She got a job at Starbucks and soon enrolled in SCAP. For Kaylen, education is in her blood. Her mom is a high school teacher with multiple bachelor’s degrees. “From a young age, my mother consistently emphasized the value of education, encouraging us to embrace learning as a lifelong pursuit,” Kaylen said.  

While she was attending ASU, her mom started a small fund to help pay for textbooks and whenever Kaylen bought a new one, she’d reach out to tell her about it so they could share the excitement of what she was learning. This week, her mom will be at ASU to see her earn her degree in technological entrepreneurship and management, a degree she says is “inherently linked to the spirit of innovation and the drive to create a better world,”   

Kaylen lives near a national laboratory where research is happening in the areas of biomedicine, green fuel, supercomputing and more. 

With her degree, she plans to be part of that kind of life-changing work. “Now, I stand at the threshold of realizing my dream,” she said. “I am resolute in my commitment to contribute to and serve my community.”  

DID YOU KNOW?
Starbucks partners who are serving or have served in the U.S. military can extend an additional SCAP benefit to a family member of their choice.

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Patricia M.: Changing a family’s trajectory 

When Patricia M. walks across the stage at Arizona State University this week to receive her bachelor’s degree, the love and dreams of generations of her family – both here and long gone, each wanting a better life for their children, will be propelling her forward.  

“It feels like I changed the trajectory of my family history,” said Patricia, a Starbucks partner who is the first in her family to go to college.  

Her mother, Esmerelda, was 7 when she and some of her siblings immigrated to the United States from one of the southernmost parts of Mexico, walking the entire journey, with little food or water.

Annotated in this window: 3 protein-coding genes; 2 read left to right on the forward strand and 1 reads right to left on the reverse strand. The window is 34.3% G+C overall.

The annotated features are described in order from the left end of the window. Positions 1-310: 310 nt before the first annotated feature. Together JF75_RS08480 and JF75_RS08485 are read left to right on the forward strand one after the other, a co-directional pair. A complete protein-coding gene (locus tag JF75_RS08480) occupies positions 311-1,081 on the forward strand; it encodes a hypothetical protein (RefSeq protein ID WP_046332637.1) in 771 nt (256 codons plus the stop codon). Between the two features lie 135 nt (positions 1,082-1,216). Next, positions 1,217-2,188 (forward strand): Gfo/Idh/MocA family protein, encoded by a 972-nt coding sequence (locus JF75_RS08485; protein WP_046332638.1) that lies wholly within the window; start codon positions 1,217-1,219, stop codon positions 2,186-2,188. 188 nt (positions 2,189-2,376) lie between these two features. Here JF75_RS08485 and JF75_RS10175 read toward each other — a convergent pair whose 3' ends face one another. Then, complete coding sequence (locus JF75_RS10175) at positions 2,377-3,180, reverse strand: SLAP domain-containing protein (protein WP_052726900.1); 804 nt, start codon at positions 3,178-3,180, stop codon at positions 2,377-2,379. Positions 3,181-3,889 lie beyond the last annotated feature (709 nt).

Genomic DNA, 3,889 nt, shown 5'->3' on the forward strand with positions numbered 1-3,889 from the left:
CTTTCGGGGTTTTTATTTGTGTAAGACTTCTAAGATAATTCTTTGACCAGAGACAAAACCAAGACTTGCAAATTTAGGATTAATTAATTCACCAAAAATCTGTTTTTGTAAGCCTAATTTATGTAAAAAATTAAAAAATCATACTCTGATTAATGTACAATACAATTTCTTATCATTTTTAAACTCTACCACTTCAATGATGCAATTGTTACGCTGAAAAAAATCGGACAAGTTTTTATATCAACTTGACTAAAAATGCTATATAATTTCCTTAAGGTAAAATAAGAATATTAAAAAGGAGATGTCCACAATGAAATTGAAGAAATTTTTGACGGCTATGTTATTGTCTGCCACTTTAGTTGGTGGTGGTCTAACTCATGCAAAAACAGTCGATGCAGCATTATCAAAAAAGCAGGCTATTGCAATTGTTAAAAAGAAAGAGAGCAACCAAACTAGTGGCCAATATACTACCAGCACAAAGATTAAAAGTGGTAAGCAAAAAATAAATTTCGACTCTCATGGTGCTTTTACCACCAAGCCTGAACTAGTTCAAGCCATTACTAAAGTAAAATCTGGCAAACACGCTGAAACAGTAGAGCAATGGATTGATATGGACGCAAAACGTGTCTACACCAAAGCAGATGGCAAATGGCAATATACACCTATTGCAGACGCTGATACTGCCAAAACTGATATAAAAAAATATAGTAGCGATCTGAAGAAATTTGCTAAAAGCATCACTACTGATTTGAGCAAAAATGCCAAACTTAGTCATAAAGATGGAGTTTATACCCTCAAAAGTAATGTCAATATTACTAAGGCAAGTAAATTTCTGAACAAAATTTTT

(My mom) always said, ‘You know, I always pushed you and your sister, because I wanted you guys to be on top of the world.’

It wasn’t until Patricia was an adult that she truly understood the sacrifices her mom made, but she knew that she did it because she wanted more for her own children. “(My mom) always said, ‘You know, I always pushed you and your sister, because I wanted you guys to be on top of the world.’,” said Patricia. “When I cross that stage, that's the only way I can explain how I'll feel is I'll feel like I'm on top of the world and I have the same equal opportunity that other people have.” 

Patricia grew up in central California, where many of her extended family worked long hours stacking hay and picking citrus fruits, berries and nuts. She’s always known that when money is tight, things can be fleeting – but not a college degree.  

“My (mom) would always tell me, ‘No one can take away your degree. That is something that you earned. That is something with your name on it and no one could ever take that away from you.’ And I think that that is very powerful. You know, as woman, in general, especially in this day and age, it's very hard to have anything that is truly yours. But putting in the hard work and the hours, as much as you want to quit, it's something that will never be taken away from you.” 

After Patricia started working at Starbucks five years ago, she heard about the Starbucks College Achievement Program and decided to enroll, going to school while working full-time as a barista. Several months ago, she became a payroll analyst associate at the Starbucks Support Center in Seattle. She’s had a lifelong love of writing and chose to earn her degree in mass communication and media studies. Looking ahead, she wants to be able to tell the stories of the community where she grew up.  

“My biggest dream and long-term goal are to document the lives of the field workers who are responsible for putting food on everyone's tables and painting their image as it remains: fathers, mothers, aunts, uncles, cousins, sons, daughters, brothers and sisters,” she said. “I genuinely think that the people in the community that I come from are some of the best people because they are able to extend empathy beyond themselves … beyond their children, they think about their grandchildren.”  

Having a degree, she knows, opens the door to a different future, where possibilities that didn’t exist now unspool before her. She’s on the cusp of the rest of her life, to do with as she chooses. 

“When I got my degree, I felt like I changed something. I still don’t even know what it is.”